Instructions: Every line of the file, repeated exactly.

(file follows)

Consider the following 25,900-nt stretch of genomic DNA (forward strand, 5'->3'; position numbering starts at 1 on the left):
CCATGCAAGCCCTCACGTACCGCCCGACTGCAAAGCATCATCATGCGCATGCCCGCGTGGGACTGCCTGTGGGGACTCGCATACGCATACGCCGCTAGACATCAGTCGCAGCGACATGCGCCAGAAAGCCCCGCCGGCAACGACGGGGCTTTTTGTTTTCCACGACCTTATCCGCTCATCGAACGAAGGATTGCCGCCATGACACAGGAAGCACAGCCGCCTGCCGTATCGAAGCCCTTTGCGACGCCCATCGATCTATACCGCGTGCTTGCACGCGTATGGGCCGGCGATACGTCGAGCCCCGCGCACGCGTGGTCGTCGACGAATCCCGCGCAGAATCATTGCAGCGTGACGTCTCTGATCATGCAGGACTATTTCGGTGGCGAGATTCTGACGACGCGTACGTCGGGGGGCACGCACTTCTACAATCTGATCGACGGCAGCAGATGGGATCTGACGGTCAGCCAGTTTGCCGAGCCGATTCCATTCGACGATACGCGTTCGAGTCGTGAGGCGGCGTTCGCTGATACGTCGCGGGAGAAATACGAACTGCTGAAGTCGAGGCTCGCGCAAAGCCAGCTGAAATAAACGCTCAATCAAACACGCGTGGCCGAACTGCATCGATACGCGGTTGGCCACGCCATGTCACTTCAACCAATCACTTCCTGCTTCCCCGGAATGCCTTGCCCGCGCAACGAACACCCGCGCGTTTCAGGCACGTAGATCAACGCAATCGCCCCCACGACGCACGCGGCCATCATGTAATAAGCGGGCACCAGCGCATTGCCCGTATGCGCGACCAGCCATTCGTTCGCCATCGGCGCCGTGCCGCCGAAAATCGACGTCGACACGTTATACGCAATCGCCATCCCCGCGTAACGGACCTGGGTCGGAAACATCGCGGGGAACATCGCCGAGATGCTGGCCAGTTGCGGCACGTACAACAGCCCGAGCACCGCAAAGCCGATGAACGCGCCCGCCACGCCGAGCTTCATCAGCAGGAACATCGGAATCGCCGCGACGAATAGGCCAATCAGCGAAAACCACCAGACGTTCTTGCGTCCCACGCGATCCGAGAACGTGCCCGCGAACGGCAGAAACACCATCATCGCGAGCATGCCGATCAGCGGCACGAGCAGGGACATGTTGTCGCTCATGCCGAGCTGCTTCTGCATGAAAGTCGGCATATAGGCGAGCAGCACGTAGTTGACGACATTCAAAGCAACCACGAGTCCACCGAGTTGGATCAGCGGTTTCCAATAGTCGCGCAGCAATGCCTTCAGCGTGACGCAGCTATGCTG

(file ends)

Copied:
Consider the following 25,900-nt stretch of genomic DNA (forward strand, 5'->3'; position numbering starts at 1 on the left):
CCATGCAAGCCCTCACGTACCGCCCGACTGCAAAGCATCATCATGCGCATGCCCGCGTGGGACTGCCTGTGGGGACTCGCATACGCATACGCCGCTAGACATCAGTCGCAGCGACATGCGCCAGAAAGCCCCGCCGGCAACGACGGGGCTTTTTGTTTTCCACGACCTTATCCGCTCATCGAACGAAGGATTGCCGCCATGACACAGGAAGCACAGCCGCCTGCCGTATCGAAGCCCTTTGCGACGCCCATCGATCTATACCGCGTGCTTGCACGCGTATGGGCCGGCGATACGTCGAGCCCCGCGCACGCGTGGTCGTCGACGAATCCCGCGCAGAATCATTGCAGCGTGACGTCTCTGATCATGCAGGACTATTTCGGTGGCGAGATTCTGACGACGCGTACGTCGGGGGGCACGCACTTCTACAATCTGATCGACGGCAGCAGATGGGATCTGACGGTCAGCCAGTTTGCCGAGCCGATTCCATTCGACGATACGCGTTCGAGTCGTGAGGCGGCGTTCGCTGATACGTCGCGGGAGAAATACGAACTGCTGAAGTCGAGGCTCGCGCAAAGCCAGCTGAAATAAACGCTCAATCAAACACGCGTGGCCGAACTGCATCGATACGCGGTTGGCCACGCCATGTCACTTCAACCAATCACTTCCTGCTTCCCCGGAATGCCTTGCCCGCGCAACGAACACCCGCGCGTTTCAGGCACGTAGATCAACGCAATCGCCCCCACGACGCACGCGGCCATCATGTAATAAGCGGGCACCAGCGCATTGCCCGTATGCGCGACCAGCCATTCGTTCGCCATCGGCGCCGTGCCGCCGAAAATCGACGTCGACACGTTATACGCAATCGCCATCCCCGCGTAACGGACCTGGGTCGGAAACATCGCGGGGAACATCGCCGAGATGCTGGCCAGTTGCGGCACGTACAACAGCCCGAGCACCGCAAAGCCGATGAACGCGCCCGCCACGCCGAGCTTCATCAGCAGGAACATCGGAATCGCCGCGACGAATAGGCCAATCAGCGAAAACCACCAGACGTTCTTGCGTCCCACGCGATCCGAGAACGTGCCCGCGAACGGCAGAAACACCATCATCGCGAGCATGCCGATCAGCGGCACGAGCAGGGACATGTTGTCGCTCATGCCGAGCTGCTTCTGCATGAAAGTCGGCATATAGGCGAGCAGCACGTAGTTGACGACATTCAAAGCAACCACGAGTCCACCGAGTTGGATCAGCGGTTTCCAATAGTCGCGCAGCAATGCCTTCAGCGTGACGCAGCTATGCTG